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The State of Rajasthan Vs. A.K. Datta - Court Judgment

LegalCrystal Citation
SubjectCriminal
CourtSupreme Court of India
Decided On
Case NumberCriminal Appeal No. 382 of 1974
Judge
Reported inAIR1981SC20a; 1980CriLJ1278; (1980)4SCC459; 1980()WLN540
ActsIndian Penal Code (IPC) - Sections 471
AppellantThe State of Rajasthan
RespondentA.K. Datta
Excerpt:
;appeal dismissed - section 13=b: [dr. arijit pasayat & asok kumar ganguly,jj] divorce by mutual consent -various disputes relating to matrimonial discord pending in courts - parties arrived at settlement - decree of divorce by mutual consent passed - all pending proceedings amongst them were quashed. .....case was registered against him on december 31, 1962 which was investigated by the special police establishment, jaipur. ultimately a charge-sheet was filed against the respondent in the court of the special judge for rajasthan, jaipur city, the special judge convicted him under section 5(1)(c) read with section 5(2) of the prevention of corruption act and section 471 of the indian penal code and sentenced him to undergo rigorous imprisonment for one year and to pay a fine of rs. 100/-, in default to suffer rigorous imprisonment for further one month, on the first count and on the second to undergo rigorous imprisonment for six months and to pay a fine of rupees 100/-, in default to suffer rigorous imprisonment for another one month. the sentences were directed to run.....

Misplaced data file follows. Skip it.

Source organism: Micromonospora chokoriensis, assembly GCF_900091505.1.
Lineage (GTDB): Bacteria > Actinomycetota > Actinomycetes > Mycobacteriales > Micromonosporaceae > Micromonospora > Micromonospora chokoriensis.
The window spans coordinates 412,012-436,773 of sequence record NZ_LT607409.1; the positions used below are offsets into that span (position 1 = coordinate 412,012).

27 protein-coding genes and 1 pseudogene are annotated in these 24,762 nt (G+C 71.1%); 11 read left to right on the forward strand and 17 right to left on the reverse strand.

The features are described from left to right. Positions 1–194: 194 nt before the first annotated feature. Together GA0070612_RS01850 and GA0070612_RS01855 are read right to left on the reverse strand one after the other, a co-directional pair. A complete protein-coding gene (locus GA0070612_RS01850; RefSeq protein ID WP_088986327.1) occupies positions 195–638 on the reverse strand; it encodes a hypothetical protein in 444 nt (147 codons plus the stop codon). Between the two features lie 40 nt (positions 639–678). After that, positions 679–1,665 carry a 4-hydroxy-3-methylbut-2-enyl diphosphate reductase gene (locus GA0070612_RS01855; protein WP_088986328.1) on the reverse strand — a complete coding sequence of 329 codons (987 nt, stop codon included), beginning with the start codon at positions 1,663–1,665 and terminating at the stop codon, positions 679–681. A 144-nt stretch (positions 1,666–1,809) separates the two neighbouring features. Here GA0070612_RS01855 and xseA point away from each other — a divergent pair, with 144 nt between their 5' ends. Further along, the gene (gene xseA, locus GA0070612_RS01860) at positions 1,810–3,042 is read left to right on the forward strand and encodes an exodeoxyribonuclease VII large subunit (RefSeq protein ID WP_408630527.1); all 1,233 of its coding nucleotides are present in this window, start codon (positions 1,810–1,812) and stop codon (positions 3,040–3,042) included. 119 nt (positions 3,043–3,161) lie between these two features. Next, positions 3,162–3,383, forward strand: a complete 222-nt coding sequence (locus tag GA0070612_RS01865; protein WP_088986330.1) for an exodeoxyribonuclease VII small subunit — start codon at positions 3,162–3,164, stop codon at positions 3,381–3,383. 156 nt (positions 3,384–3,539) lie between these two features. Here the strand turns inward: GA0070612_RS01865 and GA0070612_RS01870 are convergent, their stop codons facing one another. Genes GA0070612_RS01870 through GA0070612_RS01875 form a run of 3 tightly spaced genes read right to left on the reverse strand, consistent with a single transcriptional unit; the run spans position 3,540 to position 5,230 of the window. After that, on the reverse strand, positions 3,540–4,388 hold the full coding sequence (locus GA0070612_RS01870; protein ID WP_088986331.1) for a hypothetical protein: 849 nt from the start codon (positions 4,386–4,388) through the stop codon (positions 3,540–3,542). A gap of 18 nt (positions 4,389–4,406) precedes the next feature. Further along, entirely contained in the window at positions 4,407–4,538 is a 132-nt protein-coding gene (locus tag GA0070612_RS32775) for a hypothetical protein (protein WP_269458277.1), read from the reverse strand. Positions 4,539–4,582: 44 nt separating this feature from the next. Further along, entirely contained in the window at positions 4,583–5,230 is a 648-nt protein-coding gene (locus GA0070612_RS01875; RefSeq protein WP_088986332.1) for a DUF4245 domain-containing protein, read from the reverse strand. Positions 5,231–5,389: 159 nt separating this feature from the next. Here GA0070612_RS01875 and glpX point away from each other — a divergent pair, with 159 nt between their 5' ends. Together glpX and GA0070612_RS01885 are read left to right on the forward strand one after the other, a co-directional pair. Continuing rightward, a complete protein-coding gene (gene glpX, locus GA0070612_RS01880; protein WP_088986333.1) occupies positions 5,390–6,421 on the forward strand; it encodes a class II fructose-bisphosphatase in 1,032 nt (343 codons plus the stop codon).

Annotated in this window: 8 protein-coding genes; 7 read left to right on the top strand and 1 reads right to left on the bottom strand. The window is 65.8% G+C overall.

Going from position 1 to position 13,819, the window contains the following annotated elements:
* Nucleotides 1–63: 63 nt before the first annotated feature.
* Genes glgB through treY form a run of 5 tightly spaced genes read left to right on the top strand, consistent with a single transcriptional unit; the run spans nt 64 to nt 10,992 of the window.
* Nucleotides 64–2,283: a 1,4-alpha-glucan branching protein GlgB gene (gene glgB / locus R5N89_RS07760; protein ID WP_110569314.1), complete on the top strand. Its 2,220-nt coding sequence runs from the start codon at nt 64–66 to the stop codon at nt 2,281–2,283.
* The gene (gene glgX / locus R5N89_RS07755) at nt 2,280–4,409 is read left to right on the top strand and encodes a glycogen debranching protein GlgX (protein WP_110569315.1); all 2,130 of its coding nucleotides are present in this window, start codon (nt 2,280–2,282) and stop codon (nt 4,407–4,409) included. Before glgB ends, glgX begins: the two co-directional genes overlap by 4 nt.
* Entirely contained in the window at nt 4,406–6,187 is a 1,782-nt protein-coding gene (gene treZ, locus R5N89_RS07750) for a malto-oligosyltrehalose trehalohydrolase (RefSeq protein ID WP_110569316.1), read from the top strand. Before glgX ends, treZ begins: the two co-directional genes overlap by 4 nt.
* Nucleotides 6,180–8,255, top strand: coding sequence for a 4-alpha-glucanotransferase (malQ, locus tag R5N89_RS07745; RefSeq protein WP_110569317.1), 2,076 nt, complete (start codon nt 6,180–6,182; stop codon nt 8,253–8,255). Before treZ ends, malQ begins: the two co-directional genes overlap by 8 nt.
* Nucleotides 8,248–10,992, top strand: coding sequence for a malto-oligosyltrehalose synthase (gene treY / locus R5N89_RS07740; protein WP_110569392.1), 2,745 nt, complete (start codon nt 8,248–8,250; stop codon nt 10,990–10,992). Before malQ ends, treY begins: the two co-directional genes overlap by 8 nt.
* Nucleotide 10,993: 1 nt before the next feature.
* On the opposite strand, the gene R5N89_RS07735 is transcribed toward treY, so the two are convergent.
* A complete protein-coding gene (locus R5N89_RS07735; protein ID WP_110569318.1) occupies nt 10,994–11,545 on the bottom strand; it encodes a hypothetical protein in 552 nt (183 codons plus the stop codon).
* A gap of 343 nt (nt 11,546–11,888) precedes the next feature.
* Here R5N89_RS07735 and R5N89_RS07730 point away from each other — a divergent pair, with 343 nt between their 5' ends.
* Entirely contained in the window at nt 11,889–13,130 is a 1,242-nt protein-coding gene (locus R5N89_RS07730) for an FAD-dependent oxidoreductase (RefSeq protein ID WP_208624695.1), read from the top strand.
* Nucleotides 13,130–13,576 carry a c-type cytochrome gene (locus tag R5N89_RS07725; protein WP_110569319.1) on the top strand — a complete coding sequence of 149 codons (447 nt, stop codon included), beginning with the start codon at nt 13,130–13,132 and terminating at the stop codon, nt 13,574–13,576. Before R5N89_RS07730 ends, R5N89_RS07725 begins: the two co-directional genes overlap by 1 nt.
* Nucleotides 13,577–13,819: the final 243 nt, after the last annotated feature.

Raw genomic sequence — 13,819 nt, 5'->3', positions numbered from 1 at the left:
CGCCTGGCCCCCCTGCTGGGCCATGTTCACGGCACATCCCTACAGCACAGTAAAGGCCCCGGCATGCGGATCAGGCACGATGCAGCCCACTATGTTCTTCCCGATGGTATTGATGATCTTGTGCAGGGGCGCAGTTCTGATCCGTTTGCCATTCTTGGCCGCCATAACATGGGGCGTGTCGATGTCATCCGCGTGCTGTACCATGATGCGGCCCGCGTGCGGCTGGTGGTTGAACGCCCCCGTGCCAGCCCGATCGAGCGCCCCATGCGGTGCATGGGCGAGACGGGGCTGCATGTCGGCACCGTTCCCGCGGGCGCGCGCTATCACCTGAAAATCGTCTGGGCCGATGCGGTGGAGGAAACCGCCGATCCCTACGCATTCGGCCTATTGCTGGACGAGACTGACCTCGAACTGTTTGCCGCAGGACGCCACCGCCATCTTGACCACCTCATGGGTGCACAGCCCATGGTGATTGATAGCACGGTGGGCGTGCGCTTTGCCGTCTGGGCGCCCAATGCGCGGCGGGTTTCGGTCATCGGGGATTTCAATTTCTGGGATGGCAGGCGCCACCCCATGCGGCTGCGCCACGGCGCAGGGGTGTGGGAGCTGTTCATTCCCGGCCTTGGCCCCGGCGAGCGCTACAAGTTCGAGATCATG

Judgment:

A.C. Gupta, J.

1. The respondent was employed in 1961 as Officer-in-Charge, Desert and Gangetic Plains, Zoological Survey of India at Jodhpur. A criminal case was registered against him on December 31, 1962 which was investigated by the Special Police Establishment, Jaipur. Ultimately a charge-sheet was filed against the respondent in the Court of the Special Judge for Rajasthan, Jaipur City, The Special Judge convicted him under Section 5(1)(c) read with Section 5(2) of the Prevention of Corruption Act and Section 471 of the Indian Penal Code and sentenced him to undergo rigorous imprisonment for one year and to pay a fine of Rs. 100/-, in default to suffer rigorous imprisonment for further one month, on the first count and on the second to undergo rigorous imprisonment for six months and to pay a fine of Rupees 100/-, in default to suffer rigorous imprisonment for another one month. The sentences were directed to run concurrently. Sanction for prosecution of the respondent was granted on September 17, 1964 by the Ministry of Home Affairs, Government of India, signed by a Deputy Secretary 'by order and in the name of the President'.

2. In the appeal preferred by the respondent from the decision of the Special Judge, the Rajasthan High Court held that the Ministry of Home Affairs was not the competent authority to sanction prosecution of the respondent, allowed the appeal and set aside the order of conviction and the sentences passed on him. The appeal before us has been preferred by the State of Rajasthan questioning the correctness of the judgment of the High Court.

3. In exercise of the powers conferred by Article 77(3) of the Constitution of India the President made the Government of India (Allocation of Business) Rules, 1961 in supersession of all previous rules and orders on the subject. In the impugned judgment the High Court refers to notification No. S. G. 2494 dated August 3, 1965 which amended the Government of India (Allocation of Business) Rules, 1961 by introducing entry 32A under the heading, Ministry of Home Affairs, which reads:

32A. According of sanction for the prosecution of any person for any offence investigated into by the Delhi Special Police Establishment, where such sanction is required to be accorded by the Central Government.